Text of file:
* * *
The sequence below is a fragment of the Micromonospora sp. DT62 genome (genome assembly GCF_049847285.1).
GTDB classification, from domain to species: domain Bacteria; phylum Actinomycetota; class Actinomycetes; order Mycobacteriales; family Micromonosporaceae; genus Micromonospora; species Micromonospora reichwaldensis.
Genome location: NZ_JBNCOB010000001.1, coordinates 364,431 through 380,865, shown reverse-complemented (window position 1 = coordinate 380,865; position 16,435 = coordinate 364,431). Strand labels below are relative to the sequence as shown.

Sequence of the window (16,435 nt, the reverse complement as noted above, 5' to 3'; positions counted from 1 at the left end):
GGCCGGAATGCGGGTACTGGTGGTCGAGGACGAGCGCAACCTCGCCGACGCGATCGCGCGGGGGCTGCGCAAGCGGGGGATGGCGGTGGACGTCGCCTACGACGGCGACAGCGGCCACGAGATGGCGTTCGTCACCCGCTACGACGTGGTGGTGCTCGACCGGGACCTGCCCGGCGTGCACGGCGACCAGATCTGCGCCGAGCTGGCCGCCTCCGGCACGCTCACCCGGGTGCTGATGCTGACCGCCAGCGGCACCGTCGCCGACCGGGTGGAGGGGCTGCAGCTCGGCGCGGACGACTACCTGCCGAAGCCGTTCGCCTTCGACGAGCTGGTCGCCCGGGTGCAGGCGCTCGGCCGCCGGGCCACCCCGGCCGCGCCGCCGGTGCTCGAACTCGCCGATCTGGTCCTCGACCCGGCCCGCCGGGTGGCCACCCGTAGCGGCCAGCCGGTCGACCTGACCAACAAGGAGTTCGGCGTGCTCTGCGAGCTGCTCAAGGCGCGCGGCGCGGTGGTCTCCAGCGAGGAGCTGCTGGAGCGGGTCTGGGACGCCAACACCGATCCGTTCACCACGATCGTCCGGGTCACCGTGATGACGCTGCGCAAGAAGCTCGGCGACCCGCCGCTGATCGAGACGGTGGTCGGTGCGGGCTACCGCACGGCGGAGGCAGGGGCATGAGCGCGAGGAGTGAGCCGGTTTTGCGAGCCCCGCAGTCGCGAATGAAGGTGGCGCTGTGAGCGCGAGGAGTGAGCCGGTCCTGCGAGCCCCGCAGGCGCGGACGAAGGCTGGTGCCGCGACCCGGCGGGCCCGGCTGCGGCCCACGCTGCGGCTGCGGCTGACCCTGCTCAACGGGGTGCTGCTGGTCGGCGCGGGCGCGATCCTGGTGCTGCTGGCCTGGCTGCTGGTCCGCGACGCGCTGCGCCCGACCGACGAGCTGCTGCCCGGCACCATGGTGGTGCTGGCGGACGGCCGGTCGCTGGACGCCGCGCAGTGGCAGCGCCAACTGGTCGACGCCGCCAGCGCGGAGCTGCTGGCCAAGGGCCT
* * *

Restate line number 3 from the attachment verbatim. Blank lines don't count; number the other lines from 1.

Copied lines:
Genome location: NZ_JBNCOB010000001.1, coordinates 364,431 through 380,865, shown reverse-complemented (window position 1 = coordinate 380,865; position 16,435 = coordinate 364,431). Strand labels below are relative to the sequence as shown.